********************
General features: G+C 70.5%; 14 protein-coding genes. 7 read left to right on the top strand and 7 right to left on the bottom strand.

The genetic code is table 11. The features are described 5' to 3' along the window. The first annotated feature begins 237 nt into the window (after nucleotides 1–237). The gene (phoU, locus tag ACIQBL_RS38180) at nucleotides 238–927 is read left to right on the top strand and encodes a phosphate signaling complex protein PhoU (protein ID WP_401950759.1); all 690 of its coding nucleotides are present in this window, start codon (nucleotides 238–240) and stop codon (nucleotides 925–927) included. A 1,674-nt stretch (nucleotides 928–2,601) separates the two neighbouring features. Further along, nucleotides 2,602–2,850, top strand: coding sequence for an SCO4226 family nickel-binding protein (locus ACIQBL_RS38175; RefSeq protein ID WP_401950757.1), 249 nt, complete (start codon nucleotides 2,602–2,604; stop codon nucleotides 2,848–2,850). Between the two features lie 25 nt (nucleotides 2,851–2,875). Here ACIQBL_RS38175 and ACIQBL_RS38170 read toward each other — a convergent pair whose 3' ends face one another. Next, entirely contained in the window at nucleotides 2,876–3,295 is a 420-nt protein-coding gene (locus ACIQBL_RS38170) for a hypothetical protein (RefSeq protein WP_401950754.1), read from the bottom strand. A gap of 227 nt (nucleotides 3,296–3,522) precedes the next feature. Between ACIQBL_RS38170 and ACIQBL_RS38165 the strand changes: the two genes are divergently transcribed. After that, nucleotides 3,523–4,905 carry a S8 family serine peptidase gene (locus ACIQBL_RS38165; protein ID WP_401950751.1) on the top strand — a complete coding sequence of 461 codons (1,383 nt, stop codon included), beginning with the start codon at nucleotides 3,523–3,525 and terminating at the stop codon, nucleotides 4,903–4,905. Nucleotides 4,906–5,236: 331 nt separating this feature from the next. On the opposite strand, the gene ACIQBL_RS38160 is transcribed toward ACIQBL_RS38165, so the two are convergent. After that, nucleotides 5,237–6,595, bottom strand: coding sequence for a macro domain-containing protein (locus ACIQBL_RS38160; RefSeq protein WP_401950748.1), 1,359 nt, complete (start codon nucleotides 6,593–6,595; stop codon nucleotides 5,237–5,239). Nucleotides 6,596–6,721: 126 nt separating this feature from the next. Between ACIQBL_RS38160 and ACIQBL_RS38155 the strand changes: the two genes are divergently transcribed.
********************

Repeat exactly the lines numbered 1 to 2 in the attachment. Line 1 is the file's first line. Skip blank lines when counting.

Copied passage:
General features: G+C 70.5%; 14 protein-coding genes. 7 read left to right on the top strand and 7 right to left on the bottom strand.

The genetic code is table 11. The features are described 5' to 3' along the window. The first annotated feature begins 237 nt into the window (after nucleotides 1–237). The gene (phoU, locus tag ACIQBL_RS38180) at nucleotides 238–927 is read left to right on the top strand and encodes a phosphate signaling complex protein PhoU (protein ID WP_401950759.1); all 690 of its coding nucleotides are present in this window, start codon (nucleotides 238–240) and stop codon (nucleotides 925–927) included. A 1,674-nt stretch (nucleotides 928–2,601) separates the two neighbouring features. Further along, nucleotides 2,602–2,850, top strand: coding sequence for an SCO4226 family nickel-binding protein (locus ACIQBL_RS38175; RefSeq protein ID WP_401950757.1), 249 nt, complete (start codon nucleotides 2,602–2,604; stop codon nucleotides 2,848–2,850). Between the two features lie 25 nt (nucleotides 2,851–2,875). Here ACIQBL_RS38175 and ACIQBL_RS38170 read toward each other — a convergent pair whose 3' ends face one another. Next, entirely contained in the window at nucleotides 2,876–3,295 is a 420-nt protein-coding gene (locus ACIQBL_RS38170) for a hypothetical protein (RefSeq protein WP_401950754.1), read from the bottom strand. A gap of 227 nt (nucleotides 3,296–3,522) precedes the next feature. Between ACIQBL_RS38170 and ACIQBL_RS38165 the strand changes: the two genes are divergently transcribed. After that, nucleotides 3,523–4,905 carry a S8 family serine peptidase gene (locus ACIQBL_RS38165; protein ID WP_401950751.1) on the top strand — a complete coding sequence of 461 codons (1,383 nt, stop codon included), beginning with the start codon at nucleotides 3,523–3,525 and terminating at the stop codon, nucleotides 4,903–4,905. Nucleotides 4,906–5,236: 331 nt separating this feature from the next. On the opposite strand, the gene ACIQBL_RS38160 is transcribed toward ACIQBL_RS38165, so the two are convergent. After that, nucleotides 5,237–6,595, bottom strand: coding sequence for a macro domain-containing protein (locus ACIQBL_RS38160; RefSeq protein WP_401950748.1), 1,359 nt, complete (start codon nucleotides 6,593–6,595; stop codon nucleotides 5,237–5,239). Nucleotides 6,596–6,721: 126 nt separating this feature from the next. Between ACIQBL_RS38160 and ACIQBL_RS38155 the strand changes: the two genes are divergently transcribed.